Then the final document we have here in this stack that I will be putting forward is the article that just appeared out even today from JAMA, the Journal of American Medical Association, on Type 1 juvenile diabetes being treated with the use of adult stem cells. The results--I am just going to

[Page: S4360]

read these, because they are just so phenomenal, from

this JAMA article: During a 7- to 36-month followup, 14 patients became insulin free; one for up to 35 months with this treatment.

This was an adult human stem cell treatment. One patient was not able to become insulin-independent.

The reason I cite that is it is such an exciting set of results. People have been talking on the floor a great deal about curing diabetes. Here we have a JAMA article, as I have noted to my colleagues earlier. The unfortunate thing is the actual test took place in Brazil instead of the United States even though it was designed and much of it was done by U.S. scientists at Northwestern University and other places. The work should be being done in the United States.

Point one being, we don't have to go there with the taxpayer funding destroying this young human life. I would hope my colleagues would say that in and of itself is enough information for me to say we do not need to cross this ethical boundary. The ethical boundary we are talking about yet again is using taxpayer dollars to fund the destruction of human life so we can research on these entities. Some would refer to it as potential for human life; that is human life, so we can research on it.

Do we want to cross that ethical boundary that has everybody in somewhat of a question of whether they want to do this or not? I would submit, No. 1, we do not need to; we have routes to go that work. No. 2, we should not do that in researching on human life because of the respect we have and the dignity afforded to each and every human life at all stages, at all places, for the human existence this individuals has.

Proverbs tell us this: There is a way that seems right to a man, but its end is the way of death. There is a way that seems right to a man, but its end is the way of death.

That would seem to really highlight this debate--the way that seems right to a man. Let's just research on these embryos; they are going to be disposed of anyway. Why not do it instead of throwing them away? Why not do it instead of having them being adopted? Why not do it? Why not research on someone who is on death row? Why not?

There is a way that seems right to a man, but its end is the way of death. Well, we shouldn't because it does continue that continuation of us breaching human dignity--at a very early stage, granted, but nonetheless human by all definition of what a human species and an individual is. It does breach that, and we should not go there with taxpayer dollars.

As I have noted to my colleagues, it is legal to do in the United States. States can fund it, private individuals can fund it. I have noted to my colleagues that private individuals are not funding it. They are not funding it because it is speculative, it is not producing results, and it is producing tumors.

I have entered into the Record previously a large set of different studies in various areas done by various groups. These embryonic stem cells are producing tumors. That is what is taking place. There is a way that seems right to a man, but its end is death. Do we want to put tumors in individuals? Is that the route we are going forward with? I don't think so. I don't think we should.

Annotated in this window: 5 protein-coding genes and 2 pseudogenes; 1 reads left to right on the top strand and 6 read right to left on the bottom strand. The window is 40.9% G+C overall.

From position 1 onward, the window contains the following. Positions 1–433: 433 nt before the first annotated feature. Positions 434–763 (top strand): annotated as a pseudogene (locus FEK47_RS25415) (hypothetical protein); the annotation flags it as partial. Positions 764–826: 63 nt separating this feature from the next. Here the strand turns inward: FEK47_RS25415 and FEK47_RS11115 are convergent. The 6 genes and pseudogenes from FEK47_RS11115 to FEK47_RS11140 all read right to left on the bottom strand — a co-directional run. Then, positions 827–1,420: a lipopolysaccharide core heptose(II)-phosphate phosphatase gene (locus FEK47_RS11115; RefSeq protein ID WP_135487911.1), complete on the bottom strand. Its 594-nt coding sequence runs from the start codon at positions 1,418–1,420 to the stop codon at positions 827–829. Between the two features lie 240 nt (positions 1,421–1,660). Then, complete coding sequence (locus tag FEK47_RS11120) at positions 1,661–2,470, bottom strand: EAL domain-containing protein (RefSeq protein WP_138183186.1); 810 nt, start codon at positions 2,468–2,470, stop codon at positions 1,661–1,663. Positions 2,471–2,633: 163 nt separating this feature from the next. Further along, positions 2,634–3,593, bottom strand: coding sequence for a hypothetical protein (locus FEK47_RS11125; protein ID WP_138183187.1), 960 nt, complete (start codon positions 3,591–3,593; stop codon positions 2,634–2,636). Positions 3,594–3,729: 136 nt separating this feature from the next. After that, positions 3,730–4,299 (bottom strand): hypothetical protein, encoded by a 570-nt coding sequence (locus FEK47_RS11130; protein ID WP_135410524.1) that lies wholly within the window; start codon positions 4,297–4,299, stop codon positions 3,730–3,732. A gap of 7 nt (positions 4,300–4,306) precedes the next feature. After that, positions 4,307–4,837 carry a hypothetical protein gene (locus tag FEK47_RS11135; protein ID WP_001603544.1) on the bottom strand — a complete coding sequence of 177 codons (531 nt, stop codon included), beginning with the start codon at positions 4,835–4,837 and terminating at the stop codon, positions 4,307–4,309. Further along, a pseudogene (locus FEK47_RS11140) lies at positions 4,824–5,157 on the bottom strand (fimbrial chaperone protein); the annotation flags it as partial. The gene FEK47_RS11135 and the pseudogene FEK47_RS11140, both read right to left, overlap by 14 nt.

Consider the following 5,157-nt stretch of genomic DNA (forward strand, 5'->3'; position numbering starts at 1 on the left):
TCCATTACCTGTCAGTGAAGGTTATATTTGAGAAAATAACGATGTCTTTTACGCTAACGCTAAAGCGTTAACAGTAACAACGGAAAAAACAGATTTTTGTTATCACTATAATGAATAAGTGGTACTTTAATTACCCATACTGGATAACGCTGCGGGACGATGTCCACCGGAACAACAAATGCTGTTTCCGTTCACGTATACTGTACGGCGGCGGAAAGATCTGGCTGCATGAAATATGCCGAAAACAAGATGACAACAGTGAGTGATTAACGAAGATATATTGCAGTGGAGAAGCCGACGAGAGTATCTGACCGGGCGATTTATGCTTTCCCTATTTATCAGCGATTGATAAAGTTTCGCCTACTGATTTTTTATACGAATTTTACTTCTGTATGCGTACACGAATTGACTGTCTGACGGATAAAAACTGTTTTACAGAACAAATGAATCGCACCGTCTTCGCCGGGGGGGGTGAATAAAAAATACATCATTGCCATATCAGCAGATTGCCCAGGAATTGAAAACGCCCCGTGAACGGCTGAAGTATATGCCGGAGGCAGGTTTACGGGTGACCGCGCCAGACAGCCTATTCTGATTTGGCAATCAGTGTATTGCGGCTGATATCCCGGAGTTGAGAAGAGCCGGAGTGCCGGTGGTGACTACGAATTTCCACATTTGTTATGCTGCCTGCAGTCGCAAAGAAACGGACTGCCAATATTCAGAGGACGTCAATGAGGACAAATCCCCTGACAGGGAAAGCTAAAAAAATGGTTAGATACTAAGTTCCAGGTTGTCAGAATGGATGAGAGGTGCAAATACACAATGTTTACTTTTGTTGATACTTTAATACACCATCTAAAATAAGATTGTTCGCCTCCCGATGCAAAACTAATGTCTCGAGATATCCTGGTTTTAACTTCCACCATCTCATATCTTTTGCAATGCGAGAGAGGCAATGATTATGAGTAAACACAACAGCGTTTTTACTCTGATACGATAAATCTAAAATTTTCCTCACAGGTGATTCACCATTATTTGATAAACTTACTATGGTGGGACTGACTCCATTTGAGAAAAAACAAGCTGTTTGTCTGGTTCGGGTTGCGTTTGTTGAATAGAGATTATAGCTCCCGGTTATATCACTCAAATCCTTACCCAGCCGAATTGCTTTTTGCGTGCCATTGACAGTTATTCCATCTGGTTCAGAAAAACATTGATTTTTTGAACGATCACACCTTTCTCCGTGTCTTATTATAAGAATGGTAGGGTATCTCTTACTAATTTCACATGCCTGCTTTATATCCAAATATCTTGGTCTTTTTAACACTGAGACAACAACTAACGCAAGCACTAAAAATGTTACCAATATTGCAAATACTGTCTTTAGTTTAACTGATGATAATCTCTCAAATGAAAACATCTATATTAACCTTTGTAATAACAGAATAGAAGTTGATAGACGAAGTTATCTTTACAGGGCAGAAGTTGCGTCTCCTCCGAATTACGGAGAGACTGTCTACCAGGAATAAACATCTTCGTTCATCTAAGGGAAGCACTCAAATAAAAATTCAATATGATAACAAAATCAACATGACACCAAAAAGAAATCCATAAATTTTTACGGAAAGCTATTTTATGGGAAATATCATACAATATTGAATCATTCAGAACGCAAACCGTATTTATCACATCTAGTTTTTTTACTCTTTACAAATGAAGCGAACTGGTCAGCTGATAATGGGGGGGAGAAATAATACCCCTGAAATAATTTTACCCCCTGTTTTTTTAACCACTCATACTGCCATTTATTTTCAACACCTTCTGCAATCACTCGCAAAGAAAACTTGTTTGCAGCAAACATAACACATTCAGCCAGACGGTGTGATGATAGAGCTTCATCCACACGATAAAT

I emphasize as well to my colleagues that we have another route to go on this that we can work on together. I would hope we could work on the amniotic fluid and banking of amniotic fluid. I think that would be an important key route for us to work together.

I am disturbed that at this point in time in the legislative session, the first half of the year after an election, we are spending this amount of time on a topic that is going to be vetoed--S. 5 is going to be vetoed; unlikely that the veto override is going to occur; maybe it is going to be able to happen but unlikely--when we have other routes we can work on that will work and will produce results. Are we going to continue this effort for division? It is all about dividing. It is all about causing a fight and somebody scoring some political points, when we have a hopeful route that is producing results that we can work on together, that we can get more funding for, and everybody wants cures and we can get more funding for this route which is working, and we can start a new area in amniotic fluid and placenta or we can go along with my colleagues from Georgia and Minnesota on a route upon which we can agree.

The PRESIDING OFFICER. The Senator has 1 minute remaining.

Mr. BROWNBACK. I think we can do those things. Yet we continue down this route of division. Why would we do that when in the balance sit patients in this country and around the world who seek our help? I have shown you many pictures of those who have gotten help but need more and are having to travel overseas for these treatments. Let's not force them to do that.

Let's stop the politics of division. Let's start working together and have a culture that respects human dignity. We can do that. Reject S. 5.


Mr. BROWNBACK. Mr. President, I want to give two numbers to my colleagues: 613 and zero--$613 million spent on embryonic stem cell research since 2002 and the number of human treatments we have to show for it, which is zero, 613 to zero. I think those are two important numbers to remember when what we are after is cures, and we have cures to show. We have cures that are working, and we can take the next $613 million and invest it in places that are getting cures, such as adult stem cells, cord blood, and amniotic fluid.

Do we want to spend another $613 million and use Federal taxpayer dollars to destroy young human life in the process--an ethical boundary we have not thought wise to cross before? Do we want to cross that boundary and spend more money and still not get results, when we have a proven route we can take?